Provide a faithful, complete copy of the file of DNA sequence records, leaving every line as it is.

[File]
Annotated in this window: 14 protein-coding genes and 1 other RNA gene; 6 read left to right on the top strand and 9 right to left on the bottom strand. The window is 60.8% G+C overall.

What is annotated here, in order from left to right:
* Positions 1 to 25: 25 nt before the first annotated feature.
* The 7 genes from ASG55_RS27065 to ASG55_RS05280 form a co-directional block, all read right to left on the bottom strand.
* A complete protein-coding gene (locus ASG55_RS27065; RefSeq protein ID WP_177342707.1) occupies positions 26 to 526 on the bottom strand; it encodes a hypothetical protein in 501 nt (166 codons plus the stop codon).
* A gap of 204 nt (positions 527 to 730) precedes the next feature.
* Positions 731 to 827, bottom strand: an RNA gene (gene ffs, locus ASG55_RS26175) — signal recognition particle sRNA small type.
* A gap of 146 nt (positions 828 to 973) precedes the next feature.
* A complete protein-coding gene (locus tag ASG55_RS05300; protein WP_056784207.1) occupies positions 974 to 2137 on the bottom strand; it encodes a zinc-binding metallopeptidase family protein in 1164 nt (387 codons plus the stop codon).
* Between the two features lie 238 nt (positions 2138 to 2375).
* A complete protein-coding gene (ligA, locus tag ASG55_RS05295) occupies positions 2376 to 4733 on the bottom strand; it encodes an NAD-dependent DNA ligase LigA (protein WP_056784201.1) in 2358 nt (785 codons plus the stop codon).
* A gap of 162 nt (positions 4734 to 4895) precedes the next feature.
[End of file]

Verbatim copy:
Annotated in this window: 14 protein-coding genes and 1 other RNA gene; 6 read left to right on the top strand and 9 right to left on the bottom strand. The window is 60.8% G+C overall.

What is annotated here, in order from left to right:
* Positions 1 to 25: 25 nt before the first annotated feature.
* The 7 genes from ASG55_RS27065 to ASG55_RS05280 form a co-directional block, all read right to left on the bottom strand.
* A complete protein-coding gene (locus ASG55_RS27065; RefSeq protein ID WP_177342707.1) occupies positions 26 to 526 on the bottom strand; it encodes a hypothetical protein in 501 nt (166 codons plus the stop codon).
* A gap of 204 nt (positions 527 to 730) precedes the next feature.
* Positions 731 to 827, bottom strand: an RNA gene (gene ffs, locus ASG55_RS26175) — signal recognition particle sRNA small type.
* A gap of 146 nt (positions 828 to 973) precedes the next feature.
* A complete protein-coding gene (locus tag ASG55_RS05300; protein WP_056784207.1) occupies positions 974 to 2137 on the bottom strand; it encodes a zinc-binding metallopeptidase family protein in 1164 nt (387 codons plus the stop codon).
* Between the two features lie 238 nt (positions 2138 to 2375).
* A complete protein-coding gene (ligA, locus tag ASG55_RS05295) occupies positions 2376 to 4733 on the bottom strand; it encodes an NAD-dependent DNA ligase LigA (protein WP_056784201.1) in 2358 nt (785 codons plus the stop codon).
* A gap of 162 nt (positions 4734 to 4895) precedes the next feature.